National Standard 20: The Community Foundation Oversees Grantmaking Due Diligence

A community foundation performs due diligence to ensure that grants will be used for charitable purposes and assesses the impact of its grantmkaing.

Key Elements 

20.1 Provide a process, flowchart, or checklist for determining which grants require exercise of expenditure responsibility.  These grants include donor advised funds and fiscal sponsorship arrangements.  If this is detailed in your due diligence policy, please attach that as evidence. If it is a separate document, please attach the separate document. The reviewer is looking for a level of specificity that includes all of the necessary steps for expenditure responsibility, specifically:

  1. Conducting a pre-grant inquiry - including a reasonable investigation of the grantee - to ensure that the proposed activity is charitable and that the grantee is able to perform the proposed activity
  2. Executing a written agreement with the grantee that specifies the charitable purposes of the grant, includes provisions that prohibit use of the funds for lobbying activities, and requires the grantee to return any funds not used for the designated purposes
  3. Requiring the grantee to maintain the grant funds in a separate fund so that charitable funds are segregated from non-charitable funds
  4. Requiring the grantee to provide regular reports on the use of the funds and the charitable activity supported by the grant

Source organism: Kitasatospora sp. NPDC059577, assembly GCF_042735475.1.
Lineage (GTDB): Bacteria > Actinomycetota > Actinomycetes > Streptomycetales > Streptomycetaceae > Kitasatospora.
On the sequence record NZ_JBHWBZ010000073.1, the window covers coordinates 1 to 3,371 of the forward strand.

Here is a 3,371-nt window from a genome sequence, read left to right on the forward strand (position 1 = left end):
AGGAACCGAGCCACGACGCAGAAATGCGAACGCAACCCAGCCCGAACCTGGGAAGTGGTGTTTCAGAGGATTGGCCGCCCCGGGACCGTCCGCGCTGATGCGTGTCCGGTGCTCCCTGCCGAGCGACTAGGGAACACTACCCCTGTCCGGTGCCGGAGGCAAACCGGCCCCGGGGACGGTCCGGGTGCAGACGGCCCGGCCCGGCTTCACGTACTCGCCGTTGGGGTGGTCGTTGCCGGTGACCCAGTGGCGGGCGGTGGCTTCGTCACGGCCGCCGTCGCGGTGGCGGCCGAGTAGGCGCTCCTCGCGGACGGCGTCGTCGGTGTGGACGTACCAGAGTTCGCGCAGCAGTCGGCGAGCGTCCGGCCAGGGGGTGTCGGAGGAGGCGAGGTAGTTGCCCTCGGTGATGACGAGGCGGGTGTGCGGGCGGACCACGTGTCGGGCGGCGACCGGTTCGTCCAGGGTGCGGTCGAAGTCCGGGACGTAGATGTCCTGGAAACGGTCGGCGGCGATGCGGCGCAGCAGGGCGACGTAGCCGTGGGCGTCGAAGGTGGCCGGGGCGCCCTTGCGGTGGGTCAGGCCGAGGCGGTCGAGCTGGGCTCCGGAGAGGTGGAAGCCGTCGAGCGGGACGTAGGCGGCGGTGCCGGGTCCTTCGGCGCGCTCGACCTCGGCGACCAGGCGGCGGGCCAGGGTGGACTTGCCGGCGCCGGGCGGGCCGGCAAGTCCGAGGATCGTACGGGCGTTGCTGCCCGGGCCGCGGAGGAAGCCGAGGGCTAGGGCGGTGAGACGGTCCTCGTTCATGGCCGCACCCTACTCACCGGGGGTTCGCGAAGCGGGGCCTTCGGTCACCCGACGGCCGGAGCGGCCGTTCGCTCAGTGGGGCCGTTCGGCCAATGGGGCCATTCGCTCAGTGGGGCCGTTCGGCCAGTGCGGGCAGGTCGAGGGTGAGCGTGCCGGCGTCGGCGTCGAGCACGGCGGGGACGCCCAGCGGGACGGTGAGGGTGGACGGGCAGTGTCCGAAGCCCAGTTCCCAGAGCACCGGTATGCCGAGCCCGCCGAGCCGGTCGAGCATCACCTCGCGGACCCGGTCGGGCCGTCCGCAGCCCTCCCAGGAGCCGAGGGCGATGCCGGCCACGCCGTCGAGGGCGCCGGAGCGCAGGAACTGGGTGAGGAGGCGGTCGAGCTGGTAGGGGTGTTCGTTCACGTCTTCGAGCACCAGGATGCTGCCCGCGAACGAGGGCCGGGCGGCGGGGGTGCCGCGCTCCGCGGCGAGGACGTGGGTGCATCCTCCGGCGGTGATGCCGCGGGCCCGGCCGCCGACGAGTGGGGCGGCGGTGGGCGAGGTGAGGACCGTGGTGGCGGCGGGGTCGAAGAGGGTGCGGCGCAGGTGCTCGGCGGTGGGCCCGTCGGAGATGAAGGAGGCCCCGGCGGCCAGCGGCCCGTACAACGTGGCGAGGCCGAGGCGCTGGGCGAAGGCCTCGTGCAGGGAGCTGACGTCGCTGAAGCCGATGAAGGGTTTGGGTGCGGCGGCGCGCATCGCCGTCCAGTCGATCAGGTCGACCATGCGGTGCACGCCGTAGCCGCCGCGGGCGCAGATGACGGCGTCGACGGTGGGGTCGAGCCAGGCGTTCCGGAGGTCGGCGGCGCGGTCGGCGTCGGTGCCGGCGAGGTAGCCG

5. Keeping documentation about the grant with a brief description of the grant, amount, charitable purpose, and current status of the grant (Note the 990PF requires this information, however, the current and revised Form 990 for public charities do not have instructions indicating that such information should be reported on the Form, so the application of this requirement to community foundations with donor advised funds is unclear at this time)

 Helpful Hints: Common responses that are not compliant:

  • We only make grants to 501(c)3s – This language is insufficient for a policy.  Both private foundations and supporting foundations are classified as 501(c)3 foundations, and grants to these foundations may require expenditure responsibility.
  • We do not make grants that require expenditure responsibility – This language is insufficient for a policy. If the foundation does not make expenditure responsibility grants, your policy should state that you only make grants to 501(c)3 public charities classified under sections 509(a)(1) and 509(a)(2) and identify the process used by the foundation to verify a grantee’s status as one of those types.
  • Determination Letters – Reliance on a foundation’s determination letter is insufficient as it will not necessarily indicate whether a foundation is classified under 509(a)(1) and 509(a)(2). For example, the policy should indicate whether you use GuideStar Charity Check, the IRS Select Check, or the Exempt Foundations BMF tool to verify a potential grantee’s tax status as 509(a)(1) or 509(a)(2).

Due Diligence Resources: